The Port of Sines is the first largest artificial port of Portugal, and a deep water port, natural backgrounds to -28 m ZH with specialized terminals that allow the movement of different types of goods . Besides being the main port on the Atlantic seaboard of Portugal due to its geophysical characteristics, is the main gateway to the energy supply of Portugal: container, natural gas, coal, oil and its derivatives (Features, 2007). Construction started in 1973 and came into operation in 1978. On December 14, 1977 the Administration was created the Port of Sines (APS) (30, 2007). The port operates 365 days a year, 24 hours a day, providing services such as: control of maritime traffic; pilotage, towage and mooring; access control and surveillance; drinking water and bunkers; prevent accidents/pollution; repairs on board or ashore ( Services, 2007). The Port of Sines is located at 37° 57′ north latitude and 08° 52′ west longitude, to 58 nautical miles south of Lisbon ( Map, 2007).
The Port of Sines is located on the Southwest of Europe, 58 nautical miles (107 km) south from Lisbon, on the cross of the main international maritime routes – East-West and North-South. (Latitude: 37° 57′ N Longitude: 08° 53′ W)
The Port of Sines direct hinterland comprises all the south and midland part of Portugal. It is located at 150 km from Lisbon, 125 km from Évora, 100 km from Beja and 182 km from Faro.
Users of the port can interact with all the authorities and port services through a single communication channel.
The Liquid Bulk Terminal (TGLS), inaugurated in 1978, is the largest liquid bulk terminal in the country. With six jetties and natural beds down to 28 metres ZH, it has the capacity to receive vessels up to 350,000 tones Dwt, and allows the simultaneous handling of different products (crude, refined products, liquefied gases and other liquid bulks). This terminal is operated by CLT – Companhia Logística de Terminais Marítimos.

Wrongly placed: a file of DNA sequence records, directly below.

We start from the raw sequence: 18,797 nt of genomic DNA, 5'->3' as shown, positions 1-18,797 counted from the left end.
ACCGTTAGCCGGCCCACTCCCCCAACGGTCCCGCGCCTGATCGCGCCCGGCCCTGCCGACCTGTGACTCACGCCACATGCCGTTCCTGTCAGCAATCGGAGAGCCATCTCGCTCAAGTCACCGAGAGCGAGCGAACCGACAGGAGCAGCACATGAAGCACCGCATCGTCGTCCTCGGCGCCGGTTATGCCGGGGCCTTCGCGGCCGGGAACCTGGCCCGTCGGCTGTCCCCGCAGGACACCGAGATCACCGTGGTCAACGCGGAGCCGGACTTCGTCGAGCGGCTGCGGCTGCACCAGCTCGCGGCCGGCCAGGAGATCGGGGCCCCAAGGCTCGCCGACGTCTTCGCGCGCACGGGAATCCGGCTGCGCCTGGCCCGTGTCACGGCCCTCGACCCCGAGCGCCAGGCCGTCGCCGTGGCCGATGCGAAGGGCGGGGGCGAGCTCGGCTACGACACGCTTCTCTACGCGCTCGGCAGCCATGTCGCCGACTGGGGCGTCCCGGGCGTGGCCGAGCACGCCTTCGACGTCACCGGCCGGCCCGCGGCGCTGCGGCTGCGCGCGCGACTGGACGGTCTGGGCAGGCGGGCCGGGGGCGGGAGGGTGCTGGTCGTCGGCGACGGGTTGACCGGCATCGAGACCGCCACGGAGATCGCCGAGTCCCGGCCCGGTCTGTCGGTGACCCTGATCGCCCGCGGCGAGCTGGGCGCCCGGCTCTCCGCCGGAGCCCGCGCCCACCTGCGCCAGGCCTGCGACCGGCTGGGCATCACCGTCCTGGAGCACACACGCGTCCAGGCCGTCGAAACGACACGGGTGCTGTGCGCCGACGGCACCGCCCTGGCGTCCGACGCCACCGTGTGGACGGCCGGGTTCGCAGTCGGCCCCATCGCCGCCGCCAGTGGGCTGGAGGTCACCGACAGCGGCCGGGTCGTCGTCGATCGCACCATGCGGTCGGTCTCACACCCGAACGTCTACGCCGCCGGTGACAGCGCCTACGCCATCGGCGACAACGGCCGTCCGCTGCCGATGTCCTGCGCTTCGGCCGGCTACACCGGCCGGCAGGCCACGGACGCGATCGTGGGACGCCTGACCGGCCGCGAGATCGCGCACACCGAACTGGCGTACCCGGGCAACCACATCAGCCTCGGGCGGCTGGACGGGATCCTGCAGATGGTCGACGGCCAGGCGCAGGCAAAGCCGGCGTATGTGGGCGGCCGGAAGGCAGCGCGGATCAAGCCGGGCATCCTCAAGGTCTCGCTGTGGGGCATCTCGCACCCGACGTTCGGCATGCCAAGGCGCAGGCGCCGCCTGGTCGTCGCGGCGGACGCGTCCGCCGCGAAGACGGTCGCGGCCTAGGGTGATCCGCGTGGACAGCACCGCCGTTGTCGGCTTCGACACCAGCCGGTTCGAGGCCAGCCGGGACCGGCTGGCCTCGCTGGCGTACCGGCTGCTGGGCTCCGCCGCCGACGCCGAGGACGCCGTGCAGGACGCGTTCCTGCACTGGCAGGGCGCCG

Since 1981 the Port of Sines has a terminal dedicated to petrochemical products, which allows the handling of goods via a dedicated pipeline between vessels and the petrochemical complex located in the ZILS – Sines Industrial and Logistics Area of Sines. This terminal is run by Repsol Polímeros.
The Sines Multipurpose Terminal came on line in 1992 under a public service concession granted to the company Portsines. It is geared towards handling solid bulk, general cargo and ro-ro. It has 4 berths with a total length of 645 metres at the extrados and 296 meters at the intrados. With depths going down to 18 metres ZH, this allows the reception of ships up to 190,000 tonnes Dwt.
The Liquefied Natural Gas Terminal started in 2003 and is run under a private use concession by the company REN Atlântico, today handling over 60% of the natural gas consumed in Portugal. Equipped with one jetty with beds of 15 metres ZH, it allows the reception of LNG tankers up to 216,000 cubic metres.
The Sines Container Terminal, called Terminal XXI, started its operations in 2004 under a public service concession by the company PSA Sines (PSA, a global port operator, formerly the Port of Singapore Authority).
Terminal XXI provides beds of 16 metres ZH, allowing the mooring of large container ships from intercontinental routes and of the ships with the respective connections by feeder.
The open sea port is sheltered by two breakwaters – West Breakwater (2.000 m N-S orientation) and the East Breakwater (2.200 m NW-SE orientation).
The Port of Sines and the Industrial and Logistics Zone offer road and rail connections directly linked to the terminals. Links to both the Portuguese and Spanish hinterland (IC33 – Sines/Évora/Spain; IP8 – Sines/Beja/Spain; and rail connection Sines/Elvas/Spain) are planned.
The land allocated to the development of the ZAL at Sines covers two areas: one situated in the intra-port zone and the other one in the extra-port zone
The fishing harbour is formed by an inner basin sheltered by a breakwater.